Jesus said it: “Take my yoke upon you, and learn from me, for I am gentle and lowly in heart, and you will find rest for your souls. For my yoke is easy, and my burden is light.” (Matthew 11:29-30)

John said it: “For this is the love of God, that we keep his commandments. And his commandments are not burdensome.” (1 John 5:3)

What a great word to end this lesson. God’s are not meant to burden or punish us, they are for our good (Deuteronomy 10:13).  Read again the above passages from Jeremiah, Matthew, and John, let your mind rest there for a while. We make it so hard, but it doesn’t need to be hard. As a matter of fact, the way I read it, if we are struggling with obedience to God, something’s not right.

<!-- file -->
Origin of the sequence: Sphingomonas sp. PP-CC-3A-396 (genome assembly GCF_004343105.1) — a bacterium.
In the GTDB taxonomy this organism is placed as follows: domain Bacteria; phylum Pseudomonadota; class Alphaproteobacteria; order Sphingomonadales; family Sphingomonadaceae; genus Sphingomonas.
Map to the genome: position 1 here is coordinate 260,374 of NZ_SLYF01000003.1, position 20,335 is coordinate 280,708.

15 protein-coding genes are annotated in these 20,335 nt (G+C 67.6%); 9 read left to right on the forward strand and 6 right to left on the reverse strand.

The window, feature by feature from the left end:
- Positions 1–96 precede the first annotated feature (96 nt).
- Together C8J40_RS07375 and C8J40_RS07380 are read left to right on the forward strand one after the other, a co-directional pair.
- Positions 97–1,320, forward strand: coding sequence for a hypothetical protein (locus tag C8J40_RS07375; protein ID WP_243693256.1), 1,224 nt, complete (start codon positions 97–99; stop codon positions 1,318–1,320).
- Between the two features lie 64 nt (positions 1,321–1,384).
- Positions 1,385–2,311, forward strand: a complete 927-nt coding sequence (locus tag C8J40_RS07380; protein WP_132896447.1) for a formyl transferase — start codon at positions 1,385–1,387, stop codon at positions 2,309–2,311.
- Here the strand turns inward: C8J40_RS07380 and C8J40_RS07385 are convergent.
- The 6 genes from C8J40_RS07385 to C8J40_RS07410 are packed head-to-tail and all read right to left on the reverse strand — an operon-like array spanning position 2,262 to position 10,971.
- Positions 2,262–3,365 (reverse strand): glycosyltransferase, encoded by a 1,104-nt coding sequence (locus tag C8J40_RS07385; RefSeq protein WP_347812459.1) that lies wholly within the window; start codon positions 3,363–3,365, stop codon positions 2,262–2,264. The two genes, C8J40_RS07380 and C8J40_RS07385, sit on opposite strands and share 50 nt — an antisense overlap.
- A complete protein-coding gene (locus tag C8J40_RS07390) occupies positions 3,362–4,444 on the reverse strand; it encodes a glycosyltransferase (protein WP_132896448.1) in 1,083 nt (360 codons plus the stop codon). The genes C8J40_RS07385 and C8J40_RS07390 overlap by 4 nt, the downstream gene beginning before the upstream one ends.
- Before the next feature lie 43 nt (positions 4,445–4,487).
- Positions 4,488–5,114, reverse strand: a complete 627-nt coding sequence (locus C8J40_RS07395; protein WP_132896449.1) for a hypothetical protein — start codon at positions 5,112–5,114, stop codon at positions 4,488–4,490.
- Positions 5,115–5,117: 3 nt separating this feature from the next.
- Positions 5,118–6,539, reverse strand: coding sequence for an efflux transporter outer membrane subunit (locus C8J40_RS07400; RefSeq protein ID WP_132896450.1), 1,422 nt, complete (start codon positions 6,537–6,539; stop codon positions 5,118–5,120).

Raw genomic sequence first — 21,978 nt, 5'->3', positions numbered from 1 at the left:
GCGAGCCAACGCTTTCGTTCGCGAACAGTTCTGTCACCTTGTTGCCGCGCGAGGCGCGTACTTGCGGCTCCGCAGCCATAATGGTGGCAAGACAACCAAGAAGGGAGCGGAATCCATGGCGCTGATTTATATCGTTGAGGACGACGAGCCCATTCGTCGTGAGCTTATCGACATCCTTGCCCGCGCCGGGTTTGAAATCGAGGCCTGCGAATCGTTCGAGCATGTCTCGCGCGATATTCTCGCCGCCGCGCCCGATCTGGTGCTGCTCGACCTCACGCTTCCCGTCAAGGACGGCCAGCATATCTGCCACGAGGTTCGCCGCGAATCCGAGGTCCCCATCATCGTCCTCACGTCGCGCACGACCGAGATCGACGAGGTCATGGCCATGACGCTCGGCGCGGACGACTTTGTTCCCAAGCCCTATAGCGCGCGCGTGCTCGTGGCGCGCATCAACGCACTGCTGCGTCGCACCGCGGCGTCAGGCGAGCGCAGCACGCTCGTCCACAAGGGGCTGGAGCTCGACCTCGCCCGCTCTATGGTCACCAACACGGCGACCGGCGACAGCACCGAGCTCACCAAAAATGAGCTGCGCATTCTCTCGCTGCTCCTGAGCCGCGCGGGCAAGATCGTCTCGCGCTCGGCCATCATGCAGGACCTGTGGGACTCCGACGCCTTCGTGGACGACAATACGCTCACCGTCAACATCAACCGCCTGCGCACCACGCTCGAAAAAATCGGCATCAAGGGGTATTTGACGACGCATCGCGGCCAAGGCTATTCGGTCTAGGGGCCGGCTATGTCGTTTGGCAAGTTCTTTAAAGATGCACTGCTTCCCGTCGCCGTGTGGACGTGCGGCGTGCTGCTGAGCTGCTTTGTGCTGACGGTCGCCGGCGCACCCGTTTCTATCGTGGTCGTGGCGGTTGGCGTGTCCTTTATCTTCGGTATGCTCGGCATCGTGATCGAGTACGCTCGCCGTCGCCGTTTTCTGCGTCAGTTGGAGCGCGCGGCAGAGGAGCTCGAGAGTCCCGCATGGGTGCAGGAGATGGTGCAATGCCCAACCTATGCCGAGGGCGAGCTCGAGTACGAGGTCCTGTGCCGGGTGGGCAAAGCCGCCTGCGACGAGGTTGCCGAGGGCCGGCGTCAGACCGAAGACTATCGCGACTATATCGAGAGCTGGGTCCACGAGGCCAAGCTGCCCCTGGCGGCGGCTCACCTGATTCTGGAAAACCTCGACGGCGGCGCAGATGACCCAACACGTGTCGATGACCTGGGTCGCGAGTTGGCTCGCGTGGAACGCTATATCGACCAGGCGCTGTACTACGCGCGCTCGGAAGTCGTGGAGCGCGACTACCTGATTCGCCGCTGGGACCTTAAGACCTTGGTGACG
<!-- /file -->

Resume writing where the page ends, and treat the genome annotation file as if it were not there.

In our next lesson, “The Promises of the God of the Old Testament”, I suspect we’re going to find some answers on how to get out of our “burden walk” mentality and in to “living victoriously”.  I don’t know about you but I can’t wait!

בּרכה Sandra

 Give It Some Thought:

What do you think Moses referring to when he began his message to the Israelites with  “and now” ?

List 5 sins of the Israelites Moses named in Deuteronomy 9?

What is your “and now” story?

Of the 5 requirements discussed in this lesson, which one do you struggle with most?

Is there something in your walk that you make harder than it needs to be?

Author: Sandra Bivens Smith

Christian Writer Speaker Small Group Leader/Teacher